Live: Battles/Ponytail/Sharks and Sailors
NUMBERS -- 6/23/2007: Lately, live music seems to be comprised of nothing more than a hodgepodge of reunion tours and big named acts touring the globe to spread their banality. Sure, it's exciting to see The Police back out on the concert circuit after so many years, but what live music really needs is a nice strong kick in the proverbial booty to get things back in motion; something edgy, frenzied, and one of a kind. Houston's own scene has recently been graced with some of that fresh, new musical talent, and a decent-sized crowd of dedicated locals got the chance to see one of the finest shows this town has hosted in months.
Local indie rock gods (and goddess) Sharks and Sailors started the night off with one of the best performances since their inception. A quartet of four friends, Sharks and Sailors are the embodiment of the cliché "practice makes perfect." Their sound is spot on. Every guitar stroke and drumbeat has matured into a crisp, clean amalgam of loudness. "Hello, Sister" (a personal favorite) is a melancholy crescendo of beautiful noise. "Battle," from their first EP release, is an intense ride of eardrum-shattering proportions. Phil Woodward's drumming is intense, calculated, and woven neatly into the riotous mood of Al Hendrix and Mike Rollin's guitar melodies and Melissa Lonchambon's bass lines. Sharks and Sailors is leaving its signature bite on a city that is still struggling to find some musical inspiration.
After a stellar performance by Sharks and Sailors, the audience got a real earful with Baltimore's own Ponytail -- a mind-numbingly noisy band of eccentricity. Ponytail's lead singer Molly was perched center stage, smiling innocently as the crowd stood in anticipation, unaware of what she had in store for them. And boy, did she have something in store. The instrumentals were really first-rate. The music was loud and oscillating but in a succinct and strangely satisfying way. What were less than enjoyable were the unidentifiable sounds that escaped from Molly's mouth. The noises were a cross between high-pitched dolphin mating calls and Janis Joplin on a speedball. At first the audience all seemed to have that deer-in-headlights look. As the band played on, the shrieking became almost endearing in some freakish Twilight Zone manner. It didn't take long, though, to be knocked back into reality by the piercing sounds of creepiness. Despite the deafening screeches, the overall vision of Ponytail is undoubtedly distinctive and singularly unique. The music is quality and has the potential to appeal to certain audiences who are open-minded to new sounds.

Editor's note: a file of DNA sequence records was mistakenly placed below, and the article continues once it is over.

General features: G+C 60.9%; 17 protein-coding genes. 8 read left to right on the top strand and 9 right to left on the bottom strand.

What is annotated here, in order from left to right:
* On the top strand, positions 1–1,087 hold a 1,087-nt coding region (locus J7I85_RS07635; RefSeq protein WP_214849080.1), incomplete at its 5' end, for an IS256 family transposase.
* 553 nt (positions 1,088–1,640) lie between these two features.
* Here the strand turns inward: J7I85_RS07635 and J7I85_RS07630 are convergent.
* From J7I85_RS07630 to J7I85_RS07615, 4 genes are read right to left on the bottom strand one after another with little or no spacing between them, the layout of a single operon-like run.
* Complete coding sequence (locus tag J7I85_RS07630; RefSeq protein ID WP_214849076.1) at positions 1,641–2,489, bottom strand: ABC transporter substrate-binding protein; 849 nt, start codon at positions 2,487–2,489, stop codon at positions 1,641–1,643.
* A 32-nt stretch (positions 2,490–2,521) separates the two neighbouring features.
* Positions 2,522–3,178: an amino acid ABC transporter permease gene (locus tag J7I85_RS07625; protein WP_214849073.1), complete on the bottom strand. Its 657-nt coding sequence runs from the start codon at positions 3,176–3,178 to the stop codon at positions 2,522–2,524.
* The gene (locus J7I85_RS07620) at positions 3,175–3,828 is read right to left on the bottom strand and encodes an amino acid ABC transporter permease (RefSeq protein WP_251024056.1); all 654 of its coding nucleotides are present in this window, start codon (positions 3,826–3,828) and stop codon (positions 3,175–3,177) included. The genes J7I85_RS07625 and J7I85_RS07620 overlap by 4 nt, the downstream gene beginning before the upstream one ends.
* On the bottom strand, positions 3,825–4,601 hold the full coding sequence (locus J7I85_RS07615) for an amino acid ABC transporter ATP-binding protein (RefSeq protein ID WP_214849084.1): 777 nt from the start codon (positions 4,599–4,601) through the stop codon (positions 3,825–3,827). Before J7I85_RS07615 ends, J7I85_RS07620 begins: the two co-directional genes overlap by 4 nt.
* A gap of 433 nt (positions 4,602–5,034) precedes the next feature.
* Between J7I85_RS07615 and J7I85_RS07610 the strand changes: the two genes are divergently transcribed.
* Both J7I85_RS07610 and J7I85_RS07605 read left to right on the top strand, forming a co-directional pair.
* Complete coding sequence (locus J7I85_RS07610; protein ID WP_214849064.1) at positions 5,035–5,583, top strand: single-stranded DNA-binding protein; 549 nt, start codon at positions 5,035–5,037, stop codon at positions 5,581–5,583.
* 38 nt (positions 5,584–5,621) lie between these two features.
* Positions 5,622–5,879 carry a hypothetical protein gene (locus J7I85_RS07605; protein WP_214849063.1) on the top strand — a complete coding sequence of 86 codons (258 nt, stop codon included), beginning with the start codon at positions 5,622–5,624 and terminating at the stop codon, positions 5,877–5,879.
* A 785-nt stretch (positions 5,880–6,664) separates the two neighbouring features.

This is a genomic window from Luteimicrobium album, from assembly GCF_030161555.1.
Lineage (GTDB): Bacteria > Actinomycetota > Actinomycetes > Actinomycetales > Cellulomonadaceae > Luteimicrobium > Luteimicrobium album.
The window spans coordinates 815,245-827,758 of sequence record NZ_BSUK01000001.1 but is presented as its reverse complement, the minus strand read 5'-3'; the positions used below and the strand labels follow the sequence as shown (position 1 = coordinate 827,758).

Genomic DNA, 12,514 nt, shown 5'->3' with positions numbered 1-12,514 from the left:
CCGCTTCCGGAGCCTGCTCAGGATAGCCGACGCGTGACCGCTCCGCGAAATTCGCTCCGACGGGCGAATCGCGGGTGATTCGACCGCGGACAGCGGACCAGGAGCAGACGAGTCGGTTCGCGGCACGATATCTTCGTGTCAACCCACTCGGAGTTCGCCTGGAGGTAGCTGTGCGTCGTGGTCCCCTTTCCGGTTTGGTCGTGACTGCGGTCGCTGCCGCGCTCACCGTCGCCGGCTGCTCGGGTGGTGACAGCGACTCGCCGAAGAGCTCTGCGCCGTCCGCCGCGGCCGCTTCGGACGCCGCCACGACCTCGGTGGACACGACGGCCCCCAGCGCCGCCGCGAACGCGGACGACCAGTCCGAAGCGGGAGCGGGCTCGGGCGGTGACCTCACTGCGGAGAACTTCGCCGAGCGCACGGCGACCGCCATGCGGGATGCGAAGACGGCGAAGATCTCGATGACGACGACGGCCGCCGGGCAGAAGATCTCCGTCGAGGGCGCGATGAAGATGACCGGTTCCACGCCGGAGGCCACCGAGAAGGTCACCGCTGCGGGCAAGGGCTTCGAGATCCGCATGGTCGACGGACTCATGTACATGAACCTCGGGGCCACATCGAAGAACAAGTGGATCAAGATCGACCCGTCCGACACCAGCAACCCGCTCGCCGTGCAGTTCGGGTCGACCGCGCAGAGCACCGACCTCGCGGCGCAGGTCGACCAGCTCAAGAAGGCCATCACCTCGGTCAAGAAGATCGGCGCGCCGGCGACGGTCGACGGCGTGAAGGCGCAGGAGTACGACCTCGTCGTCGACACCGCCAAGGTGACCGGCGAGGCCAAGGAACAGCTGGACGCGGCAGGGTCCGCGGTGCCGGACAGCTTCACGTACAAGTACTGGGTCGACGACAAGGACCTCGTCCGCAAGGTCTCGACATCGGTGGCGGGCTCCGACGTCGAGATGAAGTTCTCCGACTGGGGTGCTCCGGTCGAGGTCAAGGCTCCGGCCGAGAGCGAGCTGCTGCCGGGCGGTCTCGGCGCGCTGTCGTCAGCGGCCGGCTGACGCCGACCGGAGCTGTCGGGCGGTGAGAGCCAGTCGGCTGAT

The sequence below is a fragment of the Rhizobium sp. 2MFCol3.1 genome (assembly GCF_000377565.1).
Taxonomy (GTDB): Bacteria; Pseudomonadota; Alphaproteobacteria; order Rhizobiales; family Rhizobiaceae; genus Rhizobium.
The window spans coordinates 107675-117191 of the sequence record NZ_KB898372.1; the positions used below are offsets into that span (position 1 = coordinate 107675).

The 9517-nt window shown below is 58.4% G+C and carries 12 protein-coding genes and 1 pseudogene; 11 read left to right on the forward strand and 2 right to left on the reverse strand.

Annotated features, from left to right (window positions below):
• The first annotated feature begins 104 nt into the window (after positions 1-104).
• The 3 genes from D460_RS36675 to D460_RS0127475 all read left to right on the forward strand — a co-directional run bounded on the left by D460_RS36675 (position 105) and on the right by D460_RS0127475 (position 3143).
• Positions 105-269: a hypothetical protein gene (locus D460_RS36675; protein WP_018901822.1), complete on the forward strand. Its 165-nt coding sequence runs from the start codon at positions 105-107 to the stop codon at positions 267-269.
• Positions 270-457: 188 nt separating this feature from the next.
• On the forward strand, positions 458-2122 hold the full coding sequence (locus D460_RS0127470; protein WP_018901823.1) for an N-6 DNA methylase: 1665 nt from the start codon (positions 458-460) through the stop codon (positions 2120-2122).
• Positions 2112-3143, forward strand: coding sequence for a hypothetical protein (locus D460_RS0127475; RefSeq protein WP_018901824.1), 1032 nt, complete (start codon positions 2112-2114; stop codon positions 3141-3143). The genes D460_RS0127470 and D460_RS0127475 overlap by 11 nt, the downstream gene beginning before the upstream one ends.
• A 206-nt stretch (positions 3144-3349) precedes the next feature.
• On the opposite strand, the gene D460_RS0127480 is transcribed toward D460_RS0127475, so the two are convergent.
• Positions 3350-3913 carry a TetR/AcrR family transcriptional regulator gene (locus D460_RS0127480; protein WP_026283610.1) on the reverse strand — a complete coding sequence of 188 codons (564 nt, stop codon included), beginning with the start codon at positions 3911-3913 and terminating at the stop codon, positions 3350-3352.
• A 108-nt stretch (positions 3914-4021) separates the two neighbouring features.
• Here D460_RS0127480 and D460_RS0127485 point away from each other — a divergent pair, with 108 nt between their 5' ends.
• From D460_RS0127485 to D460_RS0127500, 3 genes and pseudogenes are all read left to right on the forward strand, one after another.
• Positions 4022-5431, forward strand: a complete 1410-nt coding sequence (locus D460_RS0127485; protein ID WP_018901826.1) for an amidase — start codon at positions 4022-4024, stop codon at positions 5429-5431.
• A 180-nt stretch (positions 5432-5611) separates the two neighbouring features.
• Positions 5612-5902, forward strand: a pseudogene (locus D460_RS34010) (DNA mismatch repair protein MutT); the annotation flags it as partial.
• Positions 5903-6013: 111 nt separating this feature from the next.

The opening acts were the perfect primer for the newest buzz out of New York City. Battles, which includes former Helmet drummer John Stanier and former Don Cab guitarist Ian Williams, is in a league all its own. Labeled by some as "math-rock," Battles' sound may not always add up or...well...ever add up, but the manic cacophony of its invention is worth enduring. One of the most intriguing aspects of their set was the suspended cymbal that dangled several inches above Stanier's head. The intensity and consistency of Stanier's drumming was nothing short of maniacally brilliant. Tyondai Braxton's energy resembled that of an inspired artist lost deep in creative thought. It was almost as if the songs were being created right there on stage as they performed.
One fan described Battles' most recognizable single, "Atlas," as "Marilyn Manson meets Broken Social Scene," a description that befits a band whose sound is really that all over the map. Each song they played, from "Race Out" to "Bad Trails," was a random mismatch of delectable din. There were times throughout their performance where it felt like each band member was playing as though the rest of the band wasn't there. Yet somehow, they were able to make it flow together to create an intense, trippy, yet oddly laid back combination. The final equation leaves listeners deciding for themselves if there is a solution to the randomness or if it's all just separate and distinct noise.
Collectively, these three bands put on one heck of a great show. It was different and convulsive and kept the crowd on their toes. Even if the music was not enjoyable to all who attended, it was still an opportunity to see musicians who are pushing the limits of sound and harmony and creating the type of music that fuels their souls. END